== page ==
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The dangers of tanning

MICHAEL GIDALY/Arizona Daily Wildcat
Taryn White, a political science sophomore, cleans a tanning bed at Sunsations tanning Center, 1708 E. Fort Lowell Road, for its next use. A recent study by the Journal of the National Cancer Institute showed frequent The tanning bed use can increase a person's risk of developing malignant melanoma, a sometimes fatal skin cancer.
By Erin Schmidt
Arizona Daily Wildcat
Friday, November 7, 2003

Students heading off to the tanning salon to bake in the sunlamps may have more than just tan lines to worry about.

Frequent trips to the tanning salon can increase your risk of malignant melanoma, a sometimes fatal skin cancer, reported a study in the Journal of the National Cancer Institute.

The study surveyed the lifestyles of women from Sweden and Norway, between the ages of 30 and 50.

In 1991 and 1992, 106,379 women began the survey that looked at their history of exposure to sunlight and tanning bed usage. In 1999, the researchers followed up on the women through the national health registries in Norway and Sweden.

They found that 187 cases of malignant melanoma had been diagnosed among women over a period of eight years. They also found that women who frequent a tanning salon at least once a month increased their chances of developing skin cancer by 55 percent.

Women between the ages of 20 and 29 were at a 150 percent risk of developing skin cancer if they used a tanning salon at least once a month.

"Adolescence and early adulthood appear to be among the most sensitive age periods for the effect of sunburn and solarium use on melanoma risk," the survey's authors wrote.

Melanoma is the most common form of skin cancer. Exposure to ultraviolet rays is believed to increase a person's chances of getting melanoma.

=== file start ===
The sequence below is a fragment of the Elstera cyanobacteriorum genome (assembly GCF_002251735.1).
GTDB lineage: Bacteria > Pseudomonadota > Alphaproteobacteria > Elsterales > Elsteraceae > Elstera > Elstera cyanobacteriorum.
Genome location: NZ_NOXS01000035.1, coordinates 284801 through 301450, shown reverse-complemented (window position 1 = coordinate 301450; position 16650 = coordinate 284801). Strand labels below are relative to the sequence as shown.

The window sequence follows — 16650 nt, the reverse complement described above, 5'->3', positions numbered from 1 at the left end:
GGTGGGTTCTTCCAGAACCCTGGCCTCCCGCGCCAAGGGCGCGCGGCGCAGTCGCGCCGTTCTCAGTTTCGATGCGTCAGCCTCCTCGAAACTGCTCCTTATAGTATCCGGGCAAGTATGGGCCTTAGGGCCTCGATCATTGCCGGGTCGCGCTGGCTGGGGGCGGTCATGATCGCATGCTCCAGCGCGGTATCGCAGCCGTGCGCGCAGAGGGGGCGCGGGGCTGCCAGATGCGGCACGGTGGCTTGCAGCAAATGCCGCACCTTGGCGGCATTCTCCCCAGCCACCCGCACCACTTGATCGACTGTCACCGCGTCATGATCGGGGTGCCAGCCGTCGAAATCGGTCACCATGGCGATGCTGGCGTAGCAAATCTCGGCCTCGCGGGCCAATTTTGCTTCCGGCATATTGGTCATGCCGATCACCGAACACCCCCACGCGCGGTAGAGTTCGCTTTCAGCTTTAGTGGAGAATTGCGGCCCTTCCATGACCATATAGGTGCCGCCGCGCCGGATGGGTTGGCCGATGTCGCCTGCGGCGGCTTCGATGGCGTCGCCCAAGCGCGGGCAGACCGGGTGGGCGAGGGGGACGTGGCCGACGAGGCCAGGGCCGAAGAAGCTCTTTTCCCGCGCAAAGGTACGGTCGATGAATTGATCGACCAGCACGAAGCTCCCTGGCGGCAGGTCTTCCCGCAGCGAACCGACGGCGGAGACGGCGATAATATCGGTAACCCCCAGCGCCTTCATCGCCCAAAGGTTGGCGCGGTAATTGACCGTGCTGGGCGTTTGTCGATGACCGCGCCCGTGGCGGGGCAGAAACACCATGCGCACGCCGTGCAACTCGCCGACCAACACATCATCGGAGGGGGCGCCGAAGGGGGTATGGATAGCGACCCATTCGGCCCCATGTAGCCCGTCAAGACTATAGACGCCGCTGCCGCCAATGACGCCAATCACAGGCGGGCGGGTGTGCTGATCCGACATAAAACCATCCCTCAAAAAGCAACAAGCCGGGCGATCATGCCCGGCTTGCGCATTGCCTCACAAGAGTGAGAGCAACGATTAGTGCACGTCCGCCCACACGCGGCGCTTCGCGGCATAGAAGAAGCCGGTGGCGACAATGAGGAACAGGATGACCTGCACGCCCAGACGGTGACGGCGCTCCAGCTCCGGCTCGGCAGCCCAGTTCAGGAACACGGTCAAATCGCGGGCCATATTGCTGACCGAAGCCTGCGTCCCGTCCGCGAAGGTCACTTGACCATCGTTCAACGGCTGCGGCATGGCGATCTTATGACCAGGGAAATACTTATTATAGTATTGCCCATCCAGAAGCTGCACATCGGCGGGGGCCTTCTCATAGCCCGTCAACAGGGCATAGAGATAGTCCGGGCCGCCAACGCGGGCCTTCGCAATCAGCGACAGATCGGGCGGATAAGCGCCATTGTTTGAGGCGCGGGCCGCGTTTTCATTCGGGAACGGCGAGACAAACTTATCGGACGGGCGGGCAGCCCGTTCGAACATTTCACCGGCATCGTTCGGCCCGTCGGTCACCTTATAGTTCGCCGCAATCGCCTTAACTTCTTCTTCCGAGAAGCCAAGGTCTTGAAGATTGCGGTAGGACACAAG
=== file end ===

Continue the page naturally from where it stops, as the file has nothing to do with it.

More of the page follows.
Melanoma can cause changes in the shape, size or color of a pre-existing mole, according to the American Academy of Dermatology Web site. More than 50,000 cases of melanoma are diagnosed each year.

Melanoma is curable if detected early. When the cancer has grown, it can spread to the lymphatic system and eventually throughout the whole body.

If the disease is not detected early, it can lead to death. An estimated 7,800 people die annually in the U.S. of melanoma, according to AAD statistics from 2001.

Lee Ann Hamilton, a UA campus health educator who is a survivor of skin cancer, said melanoma is most common in people who have fair hair and fair complexions, but she added that everyone is at risk.

"Sun damage is cumulative, even as far back as third grade" Hamilton said. "A tan is a sign of damaged skin."

Hamilton said that when students repeatedly tan, their skin suffers.

"A tan is your skin trying to protect you from damage," Hamilton said. "When your skin gets injured that is when you get a tan."

Alicia Schaefer, a music junior, said she has never been in a tanning booth before, and because the parents of two of her good friends died of skin cancer she doesn't think she will ever go in one.

"I think it leads to skin cancer," Schaefer said. "I think it is more important to be healthy as an adult, than tan when you're in college."

Gretchen Ward, an employee at Maui Beach tanning, 4675 E. Speedway Blvd., said many UA students tan on a regular basis in the shop's tanning beds.

Regular tanners can come in as much as three to five times a week, she said. She said many clients just don't have time to lie out in the sun to get a tan.

Ward would not comment on whether the use of tanning beds increases the risk of skin cancer, but she did say the 20-minute limit in the tanning beds gives clients more control than if they were sunbathing.

"Someone can lay out in the sun for hours and get fried," Ward said. "Our beds are much more controlled."

Aimee Gowler, a pre-pharmacy freshman, said she used to use tanning beds but has stopped.

"My grandmother died of skin cancer," Gowler said. "After that I realized tanning beds weren't for me."

Gowler, who is blonde and fair-skinned, said she uses sunscreen to protect herself from the harsh Tucson sun.

"I always carry it around with me," Gowler said. "It is just a precaution that I have to take."

And for those who want the tan without the sun exposure, a new trend is replacing the use of tanning beds with a mist.

Leigh Grissom, the manager of Sun Mist, of 3013 E. Speedway Blvd., specializes in a combination sunless tanner and bronzer, which is sprayed on the skin.

Grissom said the tan lasts for five to seven days and provides an even tan.

"Many dermatologists are putting the tanning mist machines in their offices," Grissom said. "You can get a nice tan without the damage of the sun."

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